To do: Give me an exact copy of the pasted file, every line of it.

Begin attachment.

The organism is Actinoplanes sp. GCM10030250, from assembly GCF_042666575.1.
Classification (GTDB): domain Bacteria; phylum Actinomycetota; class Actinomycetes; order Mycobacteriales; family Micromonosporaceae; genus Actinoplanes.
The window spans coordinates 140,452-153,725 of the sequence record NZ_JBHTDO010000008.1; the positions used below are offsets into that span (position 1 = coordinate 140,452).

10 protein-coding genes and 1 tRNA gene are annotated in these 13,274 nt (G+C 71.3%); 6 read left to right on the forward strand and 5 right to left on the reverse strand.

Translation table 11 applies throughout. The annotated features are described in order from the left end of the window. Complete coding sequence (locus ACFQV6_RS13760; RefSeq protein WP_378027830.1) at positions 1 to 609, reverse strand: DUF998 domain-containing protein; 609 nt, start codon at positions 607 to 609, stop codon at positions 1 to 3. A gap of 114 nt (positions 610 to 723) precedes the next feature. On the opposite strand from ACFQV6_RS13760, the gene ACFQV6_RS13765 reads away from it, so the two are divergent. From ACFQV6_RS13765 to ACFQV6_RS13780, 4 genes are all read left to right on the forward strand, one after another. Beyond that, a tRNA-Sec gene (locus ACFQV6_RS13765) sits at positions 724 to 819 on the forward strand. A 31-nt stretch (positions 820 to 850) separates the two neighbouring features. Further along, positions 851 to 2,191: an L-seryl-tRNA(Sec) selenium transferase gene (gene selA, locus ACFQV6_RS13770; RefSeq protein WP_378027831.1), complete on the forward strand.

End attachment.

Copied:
The organism is Actinoplanes sp. GCM10030250, from assembly GCF_042666575.1.
Classification (GTDB): domain Bacteria; phylum Actinomycetota; class Actinomycetes; order Mycobacteriales; family Micromonosporaceae; genus Actinoplanes.
The window spans coordinates 140,452-153,725 of the sequence record NZ_JBHTDO010000008.1; the positions used below are offsets into that span (position 1 = coordinate 140,452).

10 protein-coding genes and 1 tRNA gene are annotated in these 13,274 nt (G+C 71.3%); 6 read left to right on the forward strand and 5 right to left on the reverse strand.

Translation table 11 applies throughout. The annotated features are described in order from the left end of the window. Complete coding sequence (locus ACFQV6_RS13760; RefSeq protein WP_378027830.1) at positions 1 to 609, reverse strand: DUF998 domain-containing protein; 609 nt, start codon at positions 607 to 609, stop codon at positions 1 to 3. A gap of 114 nt (positions 610 to 723) precedes the next feature. On the opposite strand from ACFQV6_RS13760, the gene ACFQV6_RS13765 reads away from it, so the two are divergent. From ACFQV6_RS13765 to ACFQV6_RS13780, 4 genes are all read left to right on the forward strand, one after another. Beyond that, a tRNA-Sec gene (locus ACFQV6_RS13765) sits at positions 724 to 819 on the forward strand. A 31-nt stretch (positions 820 to 850) separates the two neighbouring features. Further along, positions 851 to 2,191: an L-seryl-tRNA(Sec) selenium transferase gene (gene selA, locus ACFQV6_RS13770; RefSeq protein WP_378027831.1), complete on the forward strand.